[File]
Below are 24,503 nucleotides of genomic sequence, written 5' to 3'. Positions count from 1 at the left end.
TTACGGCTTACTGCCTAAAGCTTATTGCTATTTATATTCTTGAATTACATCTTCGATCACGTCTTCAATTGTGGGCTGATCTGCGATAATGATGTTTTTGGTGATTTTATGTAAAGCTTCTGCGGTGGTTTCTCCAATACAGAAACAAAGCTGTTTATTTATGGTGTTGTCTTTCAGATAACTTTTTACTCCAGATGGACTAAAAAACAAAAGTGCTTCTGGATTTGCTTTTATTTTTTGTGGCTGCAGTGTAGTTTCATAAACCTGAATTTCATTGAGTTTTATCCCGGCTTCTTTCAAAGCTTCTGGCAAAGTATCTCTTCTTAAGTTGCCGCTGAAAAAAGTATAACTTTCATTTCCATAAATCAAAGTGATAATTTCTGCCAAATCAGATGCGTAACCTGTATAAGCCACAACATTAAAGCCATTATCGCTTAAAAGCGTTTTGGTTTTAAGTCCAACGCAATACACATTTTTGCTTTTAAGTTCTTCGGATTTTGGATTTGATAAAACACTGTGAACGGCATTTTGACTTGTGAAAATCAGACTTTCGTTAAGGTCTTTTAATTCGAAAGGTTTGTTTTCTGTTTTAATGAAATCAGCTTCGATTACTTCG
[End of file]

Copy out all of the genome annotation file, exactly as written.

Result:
Below are 24,503 nucleotides of genomic sequence, written 5' to 3'. Positions count from 1 at the left end.
TTACGGCTTACTGCCTAAAGCTTATTGCTATTTATATTCTTGAATTACATCTTCGATCACGTCTTCAATTGTGGGCTGATCTGCGATAATGATGTTTTTGGTGATTTTATGTAAAGCTTCTGCGGTGGTTTCTCCAATACAGAAACAAAGCTGTTTATTTATGGTGTTGTCTTTCAGATAACTTTTTACTCCAGATGGACTAAAAAACAAAAGTGCTTCTGGATTTGCTTTTATTTTTTGTGGCTGCAGTGTAGTTTCATAAACCTGAATTTCATTGAGTTTTATCCCGGCTTCTTTCAAAGCTTCTGGCAAAGTATCTCTTCTTAAGTTGCCGCTGAAAAAAGTATAACTTTCATTTCCATAAATCAAAGTGATAATTTCTGCCAAATCAGATGCGTAACCTGTATAAGCCACAACATTAAAGCCATTATCGCTTAAAAGCGTTTTGGTTTTAAGTCCAACGCAATACACATTTTTGCTTTTAAGTTCTTCGGATTTTGGATTTGATAAAACACTGTGAACGGCATTTTGACTTGTGAAAATCAGACTTTCGTTAAGGTCTTTTAATTCGAAAGGTTTGTTTTCTGTTTTAATGAAATCAGCTTCGATTACTTCG